A Guide to Color

Guide C-316
Revised by Jennah McKinley
College of Agricultural, Consumer and Environmental Sciences, New Mexico State University

Author: Extension Family and Consumer Sciences agent, Eddy County Extension Office, New Mexico State University. (Print Friendy PDF)

Color is one of the most important stimuli in the world. It affects our moods and personal characteristics. We speak of blue Mondays, being in the pink, seeing red, and everything coming up roses. Webster defines color as the sensation resulting from stimulating the eye’s retina with light waves of certain wavelengths. Those sensations have been given names such as red, green, and purple.

Color communicates. It tells others about you. What determines your choice of colors in your clothing? In your home? In your office? In your car? Your selection of color is influenced by age, personality, experiences, the occasion, the effect of light, size, texture, and a variety of other factors.

Some people have misconceptions about color. They may feel certain colors should never be used together, certain colors are always unflattering, or certain colors indicate a person’s character. These ideas will limit their enjoyment of color and can cause them a great deal of frustration in life. To get a better understanding of color, look at nature. Consider these facts:

  • The prettiest gardens have a wide variety of reds, oranges, pinks, violets, purples, and yellows all mixed together.
  • There are countless shades of greens in a forest, in the desert, and in the ocean.
  • The sky can change its blue from moment to moment, and what begins as blue becomes pink and violet or orange and crimson as the sun sets.
  • Even the soil boasts a variety of colors, from whitest white to coal black, with numerous colors in between.

Color makes life interesting. To use color effectively, you must understand some basic color facts. There are three dimensions of color:

  • Hue is another word for color. It usually indicates a modification of basic color. Red is a color; orange is a reddish hue.
  • Value refers to the lightness or darkness of a color. A light color is a tint. For example, pink is a tint of red. A dark color is called a shade. Forest green is a shade of green.
  • Intensity refers to the brightness or dullness of a color, such as a bright yellow or a dull yellow.

Qualities of Color


A widely accepted theory of color is based on the idea that all colors, or hues, are derived from the three primary colors: red, yellow, and blue. All other colors or hues come from mixtures of these primary colors. Thinking about colors around you and where they might be placed on a color wheel (Figure 1) will help you see color relationships.

Fig. 01: Sample color wheel.

Figure 1. Sample color wheel.

Primary colors: red, yellow, and blue

Secondary colors: green, orange, and purple

Intermediate colors: yellow-orange, red-orange, red-purple, blue-green, and yellow-green

Gray: combination of all pigments

Further mixing of neighboring colors produces many other colors and color gradations. Mixed colors can be considered relatives because they have common ancestors. Any mixed color fits into the color wheel according to the amount of red, yellow, or blue it contains.

There are three neutrals: black, white, and gray. These are not true colors or hues, but are achromatic colors. Black results from the complete absorption of light rays. White is a reflection of all the rays that produce color. Gray is an imperfect absorption of the light rays or a mixture of black and white.

A pure color is generally referred to as “hue.” The value of a hue is adjusted by the addition of either pure black or pure white. Value is the measurement of the amount of black or white mixed into a pure hue.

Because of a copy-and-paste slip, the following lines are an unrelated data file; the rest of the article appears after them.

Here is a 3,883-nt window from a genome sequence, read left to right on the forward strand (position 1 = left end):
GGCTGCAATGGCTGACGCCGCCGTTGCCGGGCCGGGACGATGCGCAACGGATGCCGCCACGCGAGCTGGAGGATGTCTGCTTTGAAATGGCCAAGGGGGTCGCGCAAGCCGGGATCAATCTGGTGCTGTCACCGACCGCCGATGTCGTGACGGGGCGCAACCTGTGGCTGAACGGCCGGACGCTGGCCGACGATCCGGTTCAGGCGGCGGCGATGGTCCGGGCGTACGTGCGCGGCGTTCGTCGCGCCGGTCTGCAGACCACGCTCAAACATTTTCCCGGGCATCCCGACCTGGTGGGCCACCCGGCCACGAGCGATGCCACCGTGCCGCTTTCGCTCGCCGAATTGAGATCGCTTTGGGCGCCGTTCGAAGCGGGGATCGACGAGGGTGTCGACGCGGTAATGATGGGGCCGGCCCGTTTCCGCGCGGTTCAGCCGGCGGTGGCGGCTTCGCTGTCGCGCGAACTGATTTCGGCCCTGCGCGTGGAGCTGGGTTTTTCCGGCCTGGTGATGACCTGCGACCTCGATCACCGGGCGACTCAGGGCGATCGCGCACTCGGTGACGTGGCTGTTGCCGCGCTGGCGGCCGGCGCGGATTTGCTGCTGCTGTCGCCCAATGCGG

By adding black to the color, the value is made darker, resulting in what is referred to as a “shade.” When white is added to a color, the result is a lighter value, which is referred to as a “tint.”

An example can be seen with the color red. The hue is red. A tint of red is what is commonly referred to as the color “pink” (red + white). A darker value, or shade of red, may be a color that we
commonly refer to as “Burgundy” (red + black) (Figure 2).

Fig. 02: A color scale moving from burgundy at the left to coral on the right, showing an example of changing the value of a hue by adding pure white or pure black.

Figure 2. Changes in the value of a hue can be made by adding pure white or pure black.

Other colors can be added to a hue, resulting in an adjustment of value. But because the addition of these colors also changes the hue, white and black are commonly used as the measurement. Since these colors are neutral colors, they only affect the value and do not change the hue.


Value, the second dimension of color, describes the lightness or darkness of a hue. Colors follow a natural order. You have a choice within each color family from light to dark colors. As mentioned previously, you can obtain different values by adding black or white to a color.

All values can be measured using a value scale, which theoretically has an infinite number of values. Most value scales are sufficient when they show 7 to 9 values (Figure 3).

Fig. 03: Example of a value scale with seven tones, moving from black on the left to gray on the right.

Figure 3. Example of a value scale with seven tones.

All colors have an inherent value associated with them. For example, purely pigmented yellows are generally lighter in value when compared to purely pigmented blues, which are darker (Figure 4).

Fig. 04: Example of inherent values in two hues. Dark blue has an inherent value of dark grey, while yellow has an inherent value of light gray.

Figure 4. Example of inherent values in two hues.


The third characteristic of color is intensity. Intensity is the dimension of color that tells the brightness or dullness, its strength or its weakness. Intensity describes the distance of the color from gray on the color wheel.

Colors in the color wheel are full intensity because they are as bright as each color can be. As colors go down in brightness, toward neutral gray or no color, they are said to be dulled or low intensity.

It is easy to see the difference between vivid red and dull maroon, or between bright orange and dull brown or beige. It is sometimes more difficult to recognize that a dusty pink is duller than a clear, fresh pink.

Intensity is adjusted by adding additional colors to the pure hue. A color can be made less intense by adding gray to the color (Figure 5). In some ways, intensity can be measured by the amount of gray in the hue.

Fig. 05: Example of how colors can be made less intense by adding gray to the hue. Bright red can be made less intense by adding gray.

Figure 5. Colors can be made less intense by adding gray to the hue.

Hues can only degrade in intensity. In other words, additional colors cannot be added to a hue to make them “more intense.” Each color that is added to a pure hue decreases its intensity.